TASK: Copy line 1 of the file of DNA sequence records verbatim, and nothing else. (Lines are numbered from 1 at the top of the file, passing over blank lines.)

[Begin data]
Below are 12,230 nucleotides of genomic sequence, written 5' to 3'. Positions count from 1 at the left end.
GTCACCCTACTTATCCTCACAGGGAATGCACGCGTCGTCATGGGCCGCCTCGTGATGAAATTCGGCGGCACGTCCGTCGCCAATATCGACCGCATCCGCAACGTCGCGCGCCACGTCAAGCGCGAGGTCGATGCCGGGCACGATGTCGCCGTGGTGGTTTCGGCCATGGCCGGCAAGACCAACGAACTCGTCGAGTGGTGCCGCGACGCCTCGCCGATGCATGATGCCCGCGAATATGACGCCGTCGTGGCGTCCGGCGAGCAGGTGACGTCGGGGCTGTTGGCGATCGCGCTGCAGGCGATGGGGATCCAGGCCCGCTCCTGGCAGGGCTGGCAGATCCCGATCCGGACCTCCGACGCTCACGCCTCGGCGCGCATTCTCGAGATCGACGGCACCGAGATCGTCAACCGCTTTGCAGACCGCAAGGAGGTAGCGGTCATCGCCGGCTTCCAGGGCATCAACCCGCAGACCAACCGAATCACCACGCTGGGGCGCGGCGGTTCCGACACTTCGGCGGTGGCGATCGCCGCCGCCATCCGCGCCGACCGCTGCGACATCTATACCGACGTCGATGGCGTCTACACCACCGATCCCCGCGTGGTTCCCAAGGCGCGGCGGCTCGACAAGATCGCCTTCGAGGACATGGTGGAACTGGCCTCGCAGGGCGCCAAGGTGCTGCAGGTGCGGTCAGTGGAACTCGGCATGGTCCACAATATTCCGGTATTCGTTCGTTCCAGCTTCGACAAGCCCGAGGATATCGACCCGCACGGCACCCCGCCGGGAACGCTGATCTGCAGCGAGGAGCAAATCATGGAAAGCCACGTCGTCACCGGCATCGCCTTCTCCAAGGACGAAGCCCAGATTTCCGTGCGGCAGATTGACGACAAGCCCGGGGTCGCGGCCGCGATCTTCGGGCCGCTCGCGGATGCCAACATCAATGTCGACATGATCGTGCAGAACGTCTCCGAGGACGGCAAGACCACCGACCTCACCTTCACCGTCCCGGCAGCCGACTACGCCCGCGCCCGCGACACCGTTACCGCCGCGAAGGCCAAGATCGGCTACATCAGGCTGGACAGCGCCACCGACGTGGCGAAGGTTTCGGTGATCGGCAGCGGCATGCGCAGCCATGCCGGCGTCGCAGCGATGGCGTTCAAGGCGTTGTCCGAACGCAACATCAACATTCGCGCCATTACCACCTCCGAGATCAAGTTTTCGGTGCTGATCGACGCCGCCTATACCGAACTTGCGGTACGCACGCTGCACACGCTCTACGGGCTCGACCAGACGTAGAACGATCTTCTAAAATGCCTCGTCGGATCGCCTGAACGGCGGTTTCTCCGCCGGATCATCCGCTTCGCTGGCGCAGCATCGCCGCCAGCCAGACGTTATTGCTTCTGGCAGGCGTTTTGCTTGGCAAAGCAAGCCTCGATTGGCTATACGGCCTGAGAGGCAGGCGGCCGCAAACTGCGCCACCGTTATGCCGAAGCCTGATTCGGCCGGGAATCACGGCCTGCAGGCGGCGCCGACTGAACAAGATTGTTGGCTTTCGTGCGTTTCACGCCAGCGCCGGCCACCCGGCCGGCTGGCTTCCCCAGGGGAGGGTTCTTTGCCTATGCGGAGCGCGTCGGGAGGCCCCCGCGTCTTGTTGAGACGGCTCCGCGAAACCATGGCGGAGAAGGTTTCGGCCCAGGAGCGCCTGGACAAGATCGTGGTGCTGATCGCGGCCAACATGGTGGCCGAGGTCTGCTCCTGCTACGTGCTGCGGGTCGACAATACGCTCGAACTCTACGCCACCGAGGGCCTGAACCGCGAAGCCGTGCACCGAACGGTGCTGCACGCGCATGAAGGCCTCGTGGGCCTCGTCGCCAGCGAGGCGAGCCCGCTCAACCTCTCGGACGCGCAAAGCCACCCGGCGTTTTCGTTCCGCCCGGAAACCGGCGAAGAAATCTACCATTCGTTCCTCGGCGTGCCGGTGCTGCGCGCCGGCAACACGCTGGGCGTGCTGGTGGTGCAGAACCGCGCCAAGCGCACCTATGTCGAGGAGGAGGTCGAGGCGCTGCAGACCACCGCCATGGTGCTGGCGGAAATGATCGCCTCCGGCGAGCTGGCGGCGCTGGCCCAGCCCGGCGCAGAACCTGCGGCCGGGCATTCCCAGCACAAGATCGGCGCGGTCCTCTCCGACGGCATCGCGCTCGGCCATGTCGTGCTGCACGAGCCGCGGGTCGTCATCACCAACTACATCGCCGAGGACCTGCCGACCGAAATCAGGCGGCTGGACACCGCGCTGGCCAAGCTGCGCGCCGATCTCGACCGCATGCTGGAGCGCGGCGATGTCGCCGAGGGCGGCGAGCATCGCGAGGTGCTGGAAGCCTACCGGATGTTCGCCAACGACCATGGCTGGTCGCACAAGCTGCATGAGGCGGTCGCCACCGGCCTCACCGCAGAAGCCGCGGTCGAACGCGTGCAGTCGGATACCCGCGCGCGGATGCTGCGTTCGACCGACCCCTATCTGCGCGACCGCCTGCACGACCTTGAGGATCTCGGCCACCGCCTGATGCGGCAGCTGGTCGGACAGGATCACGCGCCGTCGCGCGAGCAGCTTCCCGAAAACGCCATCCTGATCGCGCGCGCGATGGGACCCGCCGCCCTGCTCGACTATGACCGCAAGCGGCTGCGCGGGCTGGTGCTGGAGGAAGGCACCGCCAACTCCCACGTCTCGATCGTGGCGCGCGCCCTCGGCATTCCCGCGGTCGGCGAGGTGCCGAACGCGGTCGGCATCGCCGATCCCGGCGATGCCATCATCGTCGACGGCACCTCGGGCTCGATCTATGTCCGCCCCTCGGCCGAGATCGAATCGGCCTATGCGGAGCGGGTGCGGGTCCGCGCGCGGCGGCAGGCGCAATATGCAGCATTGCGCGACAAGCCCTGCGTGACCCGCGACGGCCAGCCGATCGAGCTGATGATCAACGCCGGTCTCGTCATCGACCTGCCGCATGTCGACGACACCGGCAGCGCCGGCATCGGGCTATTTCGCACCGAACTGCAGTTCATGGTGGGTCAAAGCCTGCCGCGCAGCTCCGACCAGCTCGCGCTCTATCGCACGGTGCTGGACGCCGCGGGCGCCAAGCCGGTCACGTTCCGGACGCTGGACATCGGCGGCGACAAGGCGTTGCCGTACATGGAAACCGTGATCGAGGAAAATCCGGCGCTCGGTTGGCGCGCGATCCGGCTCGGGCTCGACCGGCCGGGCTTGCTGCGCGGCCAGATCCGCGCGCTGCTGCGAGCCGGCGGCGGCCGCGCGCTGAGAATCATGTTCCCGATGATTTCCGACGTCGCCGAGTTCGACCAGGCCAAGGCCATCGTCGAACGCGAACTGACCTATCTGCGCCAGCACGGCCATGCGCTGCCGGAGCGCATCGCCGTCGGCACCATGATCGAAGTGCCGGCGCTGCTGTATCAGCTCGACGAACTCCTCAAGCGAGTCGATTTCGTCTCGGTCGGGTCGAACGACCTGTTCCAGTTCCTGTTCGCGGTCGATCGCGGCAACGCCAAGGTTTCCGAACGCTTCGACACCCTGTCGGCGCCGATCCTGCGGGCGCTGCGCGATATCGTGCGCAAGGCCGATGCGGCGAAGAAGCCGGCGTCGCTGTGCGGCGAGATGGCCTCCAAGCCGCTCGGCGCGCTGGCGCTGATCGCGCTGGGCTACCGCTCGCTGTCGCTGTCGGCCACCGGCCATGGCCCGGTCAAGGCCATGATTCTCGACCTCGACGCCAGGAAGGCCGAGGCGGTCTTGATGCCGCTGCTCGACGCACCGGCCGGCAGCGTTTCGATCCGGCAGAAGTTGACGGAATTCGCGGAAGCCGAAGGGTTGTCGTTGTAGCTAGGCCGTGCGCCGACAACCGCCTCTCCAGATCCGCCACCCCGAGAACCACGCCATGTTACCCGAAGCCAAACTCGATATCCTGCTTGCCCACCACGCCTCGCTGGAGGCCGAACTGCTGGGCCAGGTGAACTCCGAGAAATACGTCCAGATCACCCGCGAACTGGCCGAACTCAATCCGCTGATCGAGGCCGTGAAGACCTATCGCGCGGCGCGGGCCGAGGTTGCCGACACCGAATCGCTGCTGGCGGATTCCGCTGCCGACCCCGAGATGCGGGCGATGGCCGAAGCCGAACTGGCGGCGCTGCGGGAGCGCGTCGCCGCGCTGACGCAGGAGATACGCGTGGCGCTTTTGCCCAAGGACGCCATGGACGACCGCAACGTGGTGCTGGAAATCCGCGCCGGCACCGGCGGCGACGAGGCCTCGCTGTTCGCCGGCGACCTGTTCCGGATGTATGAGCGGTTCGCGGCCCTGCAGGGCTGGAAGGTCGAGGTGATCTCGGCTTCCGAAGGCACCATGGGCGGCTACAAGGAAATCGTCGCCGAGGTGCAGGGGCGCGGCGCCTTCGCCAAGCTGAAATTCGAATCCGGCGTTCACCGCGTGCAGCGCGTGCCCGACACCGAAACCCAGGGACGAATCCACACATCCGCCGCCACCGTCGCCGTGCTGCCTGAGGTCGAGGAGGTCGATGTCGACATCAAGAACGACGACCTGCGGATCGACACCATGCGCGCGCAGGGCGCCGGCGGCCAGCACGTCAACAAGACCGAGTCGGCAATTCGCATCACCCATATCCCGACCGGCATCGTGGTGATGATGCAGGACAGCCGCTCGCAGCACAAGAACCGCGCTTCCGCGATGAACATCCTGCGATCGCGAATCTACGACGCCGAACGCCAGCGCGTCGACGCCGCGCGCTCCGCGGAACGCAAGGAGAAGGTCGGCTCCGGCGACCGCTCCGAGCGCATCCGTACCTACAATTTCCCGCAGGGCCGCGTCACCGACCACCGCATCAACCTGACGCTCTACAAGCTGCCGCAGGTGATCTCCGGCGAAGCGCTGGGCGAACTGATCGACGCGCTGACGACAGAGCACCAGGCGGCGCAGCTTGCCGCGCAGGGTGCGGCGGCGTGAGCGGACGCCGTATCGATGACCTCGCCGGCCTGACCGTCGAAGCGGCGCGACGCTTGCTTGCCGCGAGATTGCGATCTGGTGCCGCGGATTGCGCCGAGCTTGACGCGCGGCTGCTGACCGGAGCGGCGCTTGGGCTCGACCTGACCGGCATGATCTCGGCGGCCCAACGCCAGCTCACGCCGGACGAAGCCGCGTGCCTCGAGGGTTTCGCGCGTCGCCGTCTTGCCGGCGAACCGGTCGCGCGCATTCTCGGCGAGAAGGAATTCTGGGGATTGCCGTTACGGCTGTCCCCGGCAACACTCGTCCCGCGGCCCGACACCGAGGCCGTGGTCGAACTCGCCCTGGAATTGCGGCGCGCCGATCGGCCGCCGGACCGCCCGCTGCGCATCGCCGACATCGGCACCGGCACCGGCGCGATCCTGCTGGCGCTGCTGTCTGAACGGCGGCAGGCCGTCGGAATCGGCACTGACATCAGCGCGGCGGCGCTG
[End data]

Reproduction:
Below are 12,230 nucleotides of genomic sequence, written 5' to 3'. Positions count from 1 at the left end.